Chevrolet reveals more details of Camaro ZL1

By: Mac Morrison on 9/09/2011

The 2012 Chevrolet Camaro ZL1 will not be anywhere near as rare as its 1969 namesake when it arrives during the first quarter of next year, but the most powerful production Camaro to date should deliver performance easily worthy of its model designation.

Camaro engineers on Thursday offered media members a preview of the upcoming Ford Mustang Shelby GT500-fighter, and the tale of the tape is impressive, especially in terms of grunt. The 6.2-liter supercharged LSA V8 will make 580 hp at 6,000 rpm and 556 lb-ft of torque at 4,200 rpm, besting Chevy’s original targets for the engine’s output and bettering its efficiency in Cadillac’s CTS-V by 24 hp and 5 lb-ft.

For those keeping score against the GT500, the ZL1 trumps the top-of-the-range Mustang’s ratings by 30 hp and 46 lb-ft.

As the Camaro team explained, the engine’s improved numbers come thanks to “a unique induction system, with a lower-restriction air filter, dual ‘bell mouth’ inlet paths, and improved airflow through the supercharger housing. Other changes include a higher-efficiency supercharger intercooler and electric power steering system, which consumes less engine power than hydraulic steering systems.”

However, Camaro chief engineer Al Oppenheiser and his colleagues made it clear that they intend the ZL1 to be far more than a drag racer right out of the box.

“[This car] is [road course-ready] from the showroom,” Oppenheiser said, pointing to the list of standard equipment to make his point: a liquid-to-liquid oil cooler lifted straight from the Corvette ZR1, a deep-sump oil pan, rear-differential cooler and, according the Oppenheiser, a fuel system with additional pickups that should feed the engine during hard cornering even when the gas tank is low on juice.

The ZL1 also comes with the third-generation of magnetic ride control, which reacts faster than before and now adjusts the suspension up to 1,000 times per second. Chevy said the new MRC “uses new twin-wire/dual-coil dampers at all four corners. The smaller dual-coil system–with one coil at either end of the damper–replaces the larger single-core design of the previous generation.

“The new design allows even more precise control of the electrical current and magnetic flux, allowing greater range than before between the softest setting for ride comfort and the firmest setting for track driving.”

If it works as claimed, the ZL1 has strong potential to join the growing rank of performance cars that provide extreme dynamics with little compromise to livability.

Meanwhile, the latest version of General Motors’ Performance Traction Management is also present, with a Ferrari-like range of five settings spanning conditions from “wet” to “race.”

From a driver-interface standpoint, the engineering crew’s decision to adopt electronic power steering might appear an odd choice for an overpowering, rear-drive performance car, but Team Camaro insisted that the belt-driven, variable-ratio system is instead the best solution for controlling such an extreme automobile at speed while also making it comfortable for drivers at relatively low velocities in “real world” scenarios. “Hydraulic steering wasn’t going to get it done,” Oppenheiser said.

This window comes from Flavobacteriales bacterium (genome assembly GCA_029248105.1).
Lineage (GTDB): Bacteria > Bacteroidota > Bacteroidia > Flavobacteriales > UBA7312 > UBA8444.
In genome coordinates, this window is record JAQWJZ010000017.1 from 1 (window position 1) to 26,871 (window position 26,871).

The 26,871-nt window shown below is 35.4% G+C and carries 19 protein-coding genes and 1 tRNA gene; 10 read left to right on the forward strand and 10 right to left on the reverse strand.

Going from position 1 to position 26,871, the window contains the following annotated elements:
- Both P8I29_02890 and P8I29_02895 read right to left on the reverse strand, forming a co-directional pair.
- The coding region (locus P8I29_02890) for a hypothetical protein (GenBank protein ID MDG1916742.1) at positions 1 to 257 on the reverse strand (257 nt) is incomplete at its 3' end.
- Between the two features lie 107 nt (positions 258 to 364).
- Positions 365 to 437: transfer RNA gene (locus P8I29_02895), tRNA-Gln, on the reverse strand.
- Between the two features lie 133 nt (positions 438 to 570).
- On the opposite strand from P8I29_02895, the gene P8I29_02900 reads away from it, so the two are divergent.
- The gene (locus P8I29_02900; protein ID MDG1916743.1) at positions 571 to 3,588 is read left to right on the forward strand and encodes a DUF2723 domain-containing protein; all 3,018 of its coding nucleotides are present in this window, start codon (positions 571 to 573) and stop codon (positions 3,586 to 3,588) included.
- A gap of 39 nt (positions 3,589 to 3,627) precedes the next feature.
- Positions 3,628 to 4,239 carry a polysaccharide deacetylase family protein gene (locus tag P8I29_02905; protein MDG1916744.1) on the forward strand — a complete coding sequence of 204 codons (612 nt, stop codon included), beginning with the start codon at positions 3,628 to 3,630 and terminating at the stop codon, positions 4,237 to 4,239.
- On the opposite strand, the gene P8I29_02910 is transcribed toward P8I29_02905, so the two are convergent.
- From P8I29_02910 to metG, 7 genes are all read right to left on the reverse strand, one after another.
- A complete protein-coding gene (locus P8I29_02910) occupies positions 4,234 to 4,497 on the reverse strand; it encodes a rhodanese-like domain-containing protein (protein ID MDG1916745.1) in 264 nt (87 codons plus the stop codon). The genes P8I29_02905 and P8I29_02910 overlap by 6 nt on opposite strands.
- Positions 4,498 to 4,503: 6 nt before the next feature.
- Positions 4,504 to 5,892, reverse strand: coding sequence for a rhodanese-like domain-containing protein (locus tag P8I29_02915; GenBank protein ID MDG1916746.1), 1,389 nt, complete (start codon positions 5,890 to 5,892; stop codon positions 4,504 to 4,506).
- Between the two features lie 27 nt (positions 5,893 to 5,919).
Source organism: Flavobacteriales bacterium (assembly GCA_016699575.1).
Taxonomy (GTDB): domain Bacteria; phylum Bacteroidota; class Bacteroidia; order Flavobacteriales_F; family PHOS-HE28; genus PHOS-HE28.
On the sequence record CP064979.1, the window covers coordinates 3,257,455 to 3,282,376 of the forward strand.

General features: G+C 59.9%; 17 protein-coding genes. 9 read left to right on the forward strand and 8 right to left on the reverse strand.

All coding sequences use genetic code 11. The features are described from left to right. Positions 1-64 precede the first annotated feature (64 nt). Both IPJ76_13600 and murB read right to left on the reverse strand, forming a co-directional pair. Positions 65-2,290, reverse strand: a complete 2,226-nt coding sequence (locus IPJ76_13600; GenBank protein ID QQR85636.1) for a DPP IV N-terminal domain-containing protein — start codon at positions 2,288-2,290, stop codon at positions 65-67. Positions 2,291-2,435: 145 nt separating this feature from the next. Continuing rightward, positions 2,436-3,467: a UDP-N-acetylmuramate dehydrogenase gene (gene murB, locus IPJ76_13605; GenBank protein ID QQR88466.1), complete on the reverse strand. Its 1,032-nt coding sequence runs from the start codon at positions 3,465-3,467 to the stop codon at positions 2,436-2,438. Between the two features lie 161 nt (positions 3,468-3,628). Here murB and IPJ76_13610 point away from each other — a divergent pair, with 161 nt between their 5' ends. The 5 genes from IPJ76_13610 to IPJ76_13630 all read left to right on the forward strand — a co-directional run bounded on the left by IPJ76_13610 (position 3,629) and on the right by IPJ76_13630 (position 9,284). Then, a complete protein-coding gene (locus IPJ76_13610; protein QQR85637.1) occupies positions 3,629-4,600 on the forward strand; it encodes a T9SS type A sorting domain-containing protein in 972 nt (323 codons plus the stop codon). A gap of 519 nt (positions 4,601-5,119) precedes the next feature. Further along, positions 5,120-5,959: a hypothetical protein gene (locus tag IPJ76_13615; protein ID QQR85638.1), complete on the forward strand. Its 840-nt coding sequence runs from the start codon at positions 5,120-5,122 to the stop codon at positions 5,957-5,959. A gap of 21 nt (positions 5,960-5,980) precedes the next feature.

Likewise, he stressed that the optional six-speed Hydra-Matic 6L90 automatic gearbox is “not for poseurs who don’t know how to shift.”

As a general rule, hard-core enthusiasts will choose the six-speed Tremec manual transmission, but at least the auto box has been built for performance, with three different driving modes including a “manual” setting that only shifts when a driver commands. Automatic upshifts will not occur even at redline, and Oppenheiser promised that it will select and hold the appropriate low gear into corners to match the manual-equipped ZL1’s performance.

“Contrary to what we could have done [by taking the easy way out with a simple, off-the-shelf transmission], the automatic is not a compromise,” he said. “We spent a lot of time working on it for the track.”

Other ZL1 items of note include Brembo brakes (six-piston front, four-piston rear), an active exhaust system like the one featured on the ZR1, and aerodynamic elements including a “belly pan” flat-bottom cover beneath the car. (Chevy said it was not ready to reveal final downforce numbers.)

Variable stiffness halfshafts and strengthened joints and suspension parts are intended to help reduce wheel hop under acceleration. As for rubber, Goodyear designed ZL1-specific Eagle F1 tires (285/35ZR-20 front, 305/35ZR-20 rear) to put the generous power to the road surface, be it straight, twisting or somewhere in between.

Chevy still will not confirm final details such as price (expected to fall in the low $50,000 range) or production numbers–figure on about 5,000 ZL1s built per year in General Motors’ Oshawa, Ontario, Canada, assembly plant. But from what we’ve seen at this point, the Camaro ZL1 is armed with plenty to look forward to when first drives occur in about two months–test drives are timed to coincide with dealerships opening their books for orders. The preliminary spec sheet, like the Corvette’s, promises top-notch speed, ride and handling, and enough comfort for daily driving and road trips.

Speaking of which, we have reason to expect that fans who make the trip to Florida’s Homestead-Miami Speedway for NASCAR’s Sprint Cup Series season finale in November might very well find themselves on hand for the definitive ZL1 production car’s official public debut.

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